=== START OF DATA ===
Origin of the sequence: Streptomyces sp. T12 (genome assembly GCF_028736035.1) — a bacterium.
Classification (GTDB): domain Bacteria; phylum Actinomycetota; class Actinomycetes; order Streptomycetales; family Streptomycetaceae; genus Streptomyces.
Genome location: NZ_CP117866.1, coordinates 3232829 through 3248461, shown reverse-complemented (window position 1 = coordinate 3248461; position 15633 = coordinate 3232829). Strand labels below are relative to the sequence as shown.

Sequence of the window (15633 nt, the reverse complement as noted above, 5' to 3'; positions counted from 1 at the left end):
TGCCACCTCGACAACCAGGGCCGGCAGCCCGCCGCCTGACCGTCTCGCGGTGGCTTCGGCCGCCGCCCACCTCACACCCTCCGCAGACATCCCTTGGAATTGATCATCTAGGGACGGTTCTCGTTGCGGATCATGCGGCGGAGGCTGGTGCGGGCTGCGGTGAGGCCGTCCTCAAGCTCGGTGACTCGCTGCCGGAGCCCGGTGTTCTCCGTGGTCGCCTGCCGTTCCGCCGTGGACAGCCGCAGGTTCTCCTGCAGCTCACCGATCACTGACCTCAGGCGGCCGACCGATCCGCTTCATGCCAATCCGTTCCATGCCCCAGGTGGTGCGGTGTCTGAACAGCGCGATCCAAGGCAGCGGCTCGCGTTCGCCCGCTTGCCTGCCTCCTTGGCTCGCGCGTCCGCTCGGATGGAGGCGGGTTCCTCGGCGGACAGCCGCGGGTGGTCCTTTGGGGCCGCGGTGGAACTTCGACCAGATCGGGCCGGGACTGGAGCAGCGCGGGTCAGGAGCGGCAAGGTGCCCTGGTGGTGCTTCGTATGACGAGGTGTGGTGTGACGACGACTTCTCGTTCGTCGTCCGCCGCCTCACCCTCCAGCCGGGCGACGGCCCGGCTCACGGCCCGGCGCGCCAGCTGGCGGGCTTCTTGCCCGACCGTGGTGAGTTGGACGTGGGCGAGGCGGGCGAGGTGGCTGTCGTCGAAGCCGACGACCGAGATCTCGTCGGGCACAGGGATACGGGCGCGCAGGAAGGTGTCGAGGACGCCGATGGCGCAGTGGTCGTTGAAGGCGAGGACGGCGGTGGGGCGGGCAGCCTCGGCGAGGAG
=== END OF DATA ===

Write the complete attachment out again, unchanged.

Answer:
Origin of the sequence: Streptomyces sp. T12 (genome assembly GCF_028736035.1) — a bacterium.
Classification (GTDB): domain Bacteria; phylum Actinomycetota; class Actinomycetes; order Streptomycetales; family Streptomycetaceae; genus Streptomyces.
Genome location: NZ_CP117866.1, coordinates 3232829 through 3248461, shown reverse-complemented (window position 1 = coordinate 3248461; position 15633 = coordinate 3232829). Strand labels below are relative to the sequence as shown.

Sequence of the window (15633 nt, the reverse complement as noted above, 5' to 3'; positions counted from 1 at the left end):
TGCCACCTCGACAACCAGGGCCGGCAGCCCGCCGCCTGACCGTCTCGCGGTGGCTTCGGCCGCCGCCCACCTCACACCCTCCGCAGACATCCCTTGGAATTGATCATCTAGGGACGGTTCTCGTTGCGGATCATGCGGCGGAGGCTGGTGCGGGCTGCGGTGAGGCCGTCCTCAAGCTCGGTGACTCGCTGCCGGAGCCCGGTGTTCTCCGTGGTCGCCTGCCGTTCCGCCGTGGACAGCCGCAGGTTCTCCTGCAGCTCACCGATCACTGACCTCAGGCGGCCGACCGATCCGCTTCATGCCAATCCGTTCCATGCCCCAGGTGGTGCGGTGTCTGAACAGCGCGATCCAAGGCAGCGGCTCGCGTTCGCCCGCTTGCCTGCCTCCTTGGCTCGCGCGTCCGCTCGGATGGAGGCGGGTTCCTCGGCGGACAGCCGCGGGTGGTCCTTTGGGGCCGCGGTGGAACTTCGACCAGATCGGGCCGGGACTGGAGCAGCGCGGGTCAGGAGCGGCAAGGTGCCCTGGTGGTGCTTCGTATGACGAGGTGTGGTGTGACGACGACTTCTCGTTCGTCGTCCGCCGCCTCACCCTCCAGCCGGGCGACGGCCCGGCTCACGGCCCGGCGCGCCAGCTGGCGGGCTTCTTGCCCGACCGTGGTGAGTTGGACGTGGGCGAGGCGGGCGAGGTGGCTGTCGTCGAAGCCGACGACCGAGATCTCGTCGGGCACAGGGATACGGGCGCGCAGGAAGGTGTCGAGGACGCCGATGGCGCAGTGGTCGTTGAAGGCGAGGACGGCGGTGGGGCGGGCAGCCTCGGCGAGGAG